Do these people have both willingness and ability to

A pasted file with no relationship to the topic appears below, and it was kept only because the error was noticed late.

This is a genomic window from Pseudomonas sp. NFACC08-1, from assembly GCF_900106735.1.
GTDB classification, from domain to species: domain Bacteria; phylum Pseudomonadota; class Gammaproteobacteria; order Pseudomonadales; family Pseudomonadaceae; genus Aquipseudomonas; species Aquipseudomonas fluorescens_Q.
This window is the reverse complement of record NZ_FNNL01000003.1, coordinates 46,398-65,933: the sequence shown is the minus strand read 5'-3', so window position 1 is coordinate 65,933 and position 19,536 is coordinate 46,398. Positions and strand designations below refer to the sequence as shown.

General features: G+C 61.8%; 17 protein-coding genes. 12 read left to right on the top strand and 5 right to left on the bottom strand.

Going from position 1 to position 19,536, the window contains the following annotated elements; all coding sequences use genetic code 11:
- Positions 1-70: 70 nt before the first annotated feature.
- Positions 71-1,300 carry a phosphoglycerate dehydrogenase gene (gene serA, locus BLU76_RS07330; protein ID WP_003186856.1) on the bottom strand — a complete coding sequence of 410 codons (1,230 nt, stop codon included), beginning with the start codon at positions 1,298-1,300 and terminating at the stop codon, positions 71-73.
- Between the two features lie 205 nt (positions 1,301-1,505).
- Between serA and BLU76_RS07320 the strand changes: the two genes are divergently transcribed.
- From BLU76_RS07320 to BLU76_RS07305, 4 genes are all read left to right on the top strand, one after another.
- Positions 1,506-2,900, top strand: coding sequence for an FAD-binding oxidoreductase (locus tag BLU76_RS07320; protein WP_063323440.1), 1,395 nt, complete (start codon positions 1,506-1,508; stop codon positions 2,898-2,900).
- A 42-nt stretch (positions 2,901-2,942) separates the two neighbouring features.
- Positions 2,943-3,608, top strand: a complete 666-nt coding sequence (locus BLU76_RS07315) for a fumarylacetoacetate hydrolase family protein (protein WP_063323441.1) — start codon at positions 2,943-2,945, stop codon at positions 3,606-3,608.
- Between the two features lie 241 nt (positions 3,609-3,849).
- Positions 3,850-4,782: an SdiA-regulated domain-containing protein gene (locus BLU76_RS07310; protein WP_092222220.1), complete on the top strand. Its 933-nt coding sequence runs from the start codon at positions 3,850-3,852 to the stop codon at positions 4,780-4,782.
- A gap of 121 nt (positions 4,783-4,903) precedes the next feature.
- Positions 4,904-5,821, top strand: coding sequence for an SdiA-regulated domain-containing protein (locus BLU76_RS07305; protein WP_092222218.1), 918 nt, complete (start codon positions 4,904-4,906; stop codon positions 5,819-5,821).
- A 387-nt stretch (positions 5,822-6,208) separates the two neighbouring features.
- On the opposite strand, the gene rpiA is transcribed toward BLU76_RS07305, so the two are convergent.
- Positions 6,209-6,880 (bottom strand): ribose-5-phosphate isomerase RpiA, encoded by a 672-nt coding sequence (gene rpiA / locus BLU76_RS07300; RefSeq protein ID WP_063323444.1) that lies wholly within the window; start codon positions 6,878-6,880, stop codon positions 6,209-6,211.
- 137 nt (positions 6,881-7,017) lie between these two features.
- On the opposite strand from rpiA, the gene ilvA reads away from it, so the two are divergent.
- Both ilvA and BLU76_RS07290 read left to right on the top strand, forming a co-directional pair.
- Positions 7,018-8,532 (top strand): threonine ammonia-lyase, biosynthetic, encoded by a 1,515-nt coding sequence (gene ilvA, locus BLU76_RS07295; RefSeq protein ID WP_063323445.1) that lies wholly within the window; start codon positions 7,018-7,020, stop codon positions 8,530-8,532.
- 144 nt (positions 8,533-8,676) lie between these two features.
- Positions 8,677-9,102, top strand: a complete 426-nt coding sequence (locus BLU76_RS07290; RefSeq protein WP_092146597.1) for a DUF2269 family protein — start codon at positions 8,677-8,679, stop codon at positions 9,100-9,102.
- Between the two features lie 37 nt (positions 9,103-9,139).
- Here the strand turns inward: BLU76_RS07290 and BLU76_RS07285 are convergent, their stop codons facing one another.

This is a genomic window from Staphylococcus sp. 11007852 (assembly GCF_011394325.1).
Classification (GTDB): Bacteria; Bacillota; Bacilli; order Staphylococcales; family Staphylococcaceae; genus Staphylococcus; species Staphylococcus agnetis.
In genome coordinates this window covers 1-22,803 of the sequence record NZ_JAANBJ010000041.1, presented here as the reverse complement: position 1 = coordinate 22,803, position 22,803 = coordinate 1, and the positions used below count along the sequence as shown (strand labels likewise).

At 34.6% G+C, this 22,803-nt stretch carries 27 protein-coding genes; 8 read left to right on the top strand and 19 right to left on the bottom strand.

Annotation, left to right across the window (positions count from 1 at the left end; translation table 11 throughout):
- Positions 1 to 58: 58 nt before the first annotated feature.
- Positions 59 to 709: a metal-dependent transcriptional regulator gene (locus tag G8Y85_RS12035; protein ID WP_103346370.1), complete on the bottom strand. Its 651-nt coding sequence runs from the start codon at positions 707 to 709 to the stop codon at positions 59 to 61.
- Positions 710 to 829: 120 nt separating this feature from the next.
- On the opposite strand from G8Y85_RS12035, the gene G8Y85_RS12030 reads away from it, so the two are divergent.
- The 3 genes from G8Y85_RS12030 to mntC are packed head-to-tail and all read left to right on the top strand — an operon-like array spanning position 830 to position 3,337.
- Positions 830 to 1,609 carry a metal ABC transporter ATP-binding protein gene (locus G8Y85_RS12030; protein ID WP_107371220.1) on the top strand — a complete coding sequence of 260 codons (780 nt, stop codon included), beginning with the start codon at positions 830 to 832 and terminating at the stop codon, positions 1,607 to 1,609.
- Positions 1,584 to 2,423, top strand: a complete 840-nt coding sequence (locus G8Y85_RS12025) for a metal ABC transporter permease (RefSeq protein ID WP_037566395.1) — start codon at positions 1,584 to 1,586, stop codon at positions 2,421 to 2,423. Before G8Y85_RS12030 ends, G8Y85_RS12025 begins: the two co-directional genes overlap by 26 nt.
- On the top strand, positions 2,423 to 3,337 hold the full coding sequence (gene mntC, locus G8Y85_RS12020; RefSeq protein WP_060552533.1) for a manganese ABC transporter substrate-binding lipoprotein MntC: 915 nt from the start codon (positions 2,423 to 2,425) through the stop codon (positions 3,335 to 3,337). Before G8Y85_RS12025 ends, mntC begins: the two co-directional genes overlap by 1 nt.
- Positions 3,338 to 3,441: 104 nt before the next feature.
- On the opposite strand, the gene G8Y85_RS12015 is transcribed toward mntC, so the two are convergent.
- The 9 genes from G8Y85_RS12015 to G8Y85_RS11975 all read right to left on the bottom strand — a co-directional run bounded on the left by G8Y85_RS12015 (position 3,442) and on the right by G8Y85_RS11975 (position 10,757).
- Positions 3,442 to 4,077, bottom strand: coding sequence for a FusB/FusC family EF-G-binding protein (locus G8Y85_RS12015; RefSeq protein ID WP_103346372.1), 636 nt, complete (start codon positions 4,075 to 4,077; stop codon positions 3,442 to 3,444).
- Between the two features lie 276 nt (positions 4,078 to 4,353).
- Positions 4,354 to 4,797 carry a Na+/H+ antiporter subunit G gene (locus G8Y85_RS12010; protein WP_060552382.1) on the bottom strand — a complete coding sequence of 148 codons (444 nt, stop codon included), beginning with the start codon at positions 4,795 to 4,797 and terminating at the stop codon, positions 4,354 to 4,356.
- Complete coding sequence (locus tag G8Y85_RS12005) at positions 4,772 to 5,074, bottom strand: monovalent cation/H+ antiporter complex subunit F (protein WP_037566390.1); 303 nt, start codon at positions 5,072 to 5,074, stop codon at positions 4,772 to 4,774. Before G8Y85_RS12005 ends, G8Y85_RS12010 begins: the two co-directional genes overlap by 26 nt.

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Unformatted text preview: in great demand hours after its release in Russia in early 2004. Do these people have both willingness and ability to purchase? Section 1 Understanding Demand 91 04 (086-109) EMC Chap 04 11/17/05 4:36 PM Are the Prices at Disneyland Goofy? ??? Page 92 $126. Disneyland does not charge visitors double its one-day ticket price for visiting two days; it charges $85. Similarly, triple the price of a T he Walt Disney Company operates two major theme parks in the United States: Disneyland in Anaheim, California, and Walt Disney World in Orlando, Florida. Each year millions of people visit each park. Regardless of which park you visit, the price you pay for your ticket will depend on how many days you want to spend at the park. For example, Disneyland’s Web site lists prices for one- to five-day tickets. On the day we checked, the various ticket prices were as follows: • • • • • One-day ticket, $63 Two-day ticket, $85 Three-day ticket, $109 Four-day ticket, $129 Five-day ticket, $139 Notice that the price of a oneday ticket ($63), when doubled, is one-day ticket would be $189, but Disneyland charges $109 for a three-day ticket. Disneyland seems to be telling visitors that if they want to visit the theme park for one day, they have to pay $63, but a second day will cost only $22 more, not $63 more. Notice that the price Disneyland charges to stay a fifth day is only $10 more than staying four days. Do you wonder how much Disneyland would charge to stay, say, a tenth day? By the tenth day, The Law of Demand in Numbers and Pictures demand schedule The numerical representation of the law of demand. 92 Chapter 4 Demand The law of demand can be represented both in numbers and pictures. Look at Exhibit 4-1(a), which has a “Price” column and a “Quantity demanded” column. Notice that as the prices fall (from $4 to $3 to $2 to $1), the quantity demanded rises (from 1 to 2 to 3 to 4). Do you see that price and quan- it might be that you would only have to pay 25 cents more. Why does Disneyland charge less for the second day than the first day? It’s because of the law of diminishing marginal utility, which states that as a person consumes additional units of a good, eventually the utility (satisfaction or happiness) from each additional unit of the good decreases. Disneyland can’t charge as high a price when utility is low as when it is high. If you have never been to Disneyland, or haven’t been for five years, your first day is likely to be quite enjoyable. If you’ve already spent, say, two days at Disneyland, your third consecutive day isn’t likely to give you as much utility as your first. THINK ABOUT IT Can you think of a good or service that is priced the way visits to Disneyland are priced (for two units of the good or service, you pay less than double what you pay for one unit)? tity demanded are moving in opposite directions? The economic term for this type of numerical chart showing the law of demand is demand schedule. Now let’s see how you would illustrate the law of demand in picture form. The simple way is to plot the numbers from a demand schedule in a graph. Look at Exhibit 4-1(b), which shows how the combinations of price and quantity demanded 11/17/05 4:36 PM Page 93 in Exhibit 4-1(a) are plotted. The first combination (a price of $4 and a quantity demanded of 1) is labeled as point A. The second price and quantity demanded combination ($3 and a quantity demanded of 2) is labeled B. The same process continues for points C and D. If we connect all four points, from A to D, we have a line that slopes downward from left to right. This line, called a demand curve, is the graphic representation of the law of demand. You might be wondering why we use the word curve when, as you can see in Exhibit 4-1(b), we ended up drawing a straight line to represent demand. The answer has to do with the standard practice in economics, which is to call the graphic representation of the relationship between price and quantity demanded a demand curve, whether it is a curve or a straight line. EXHIBIT 4-1 Demand Schedule and Demand Curve Price (in dollars) Quantity demanded (in units) $4 3 2 1 1 2 3 4 (a) A $4 Price (in dollars) 04 (086-109) EMC Chap 04 Demand curve B $3 C $2 D $1 QUESTION: I’ve seen a car, a radio, and a diamond ring in the real world, but I’ve never seen a demand curve in real life. (I have seen one in this textbook, though.) Do demand curves exist in the real world? ANSWER: If you go outside and look up into the sky, you’re not going to see a demand curve. If you look under your bed or in the school auditorium, you won’t see a demand curve, which doesn’t mean that demand curves don’t exist in the real world. (You also can’t see a virus with the naked eye, but that doesn’t mean viruses don’t exist.) The data (numbers) that make up a demand curve—combinations of price and quantity demanded—do exist in the real world. When people (in the real world) buy more of a good (such as a can of soda or a new pair of jeans) at a lower price than at a higher price, they...
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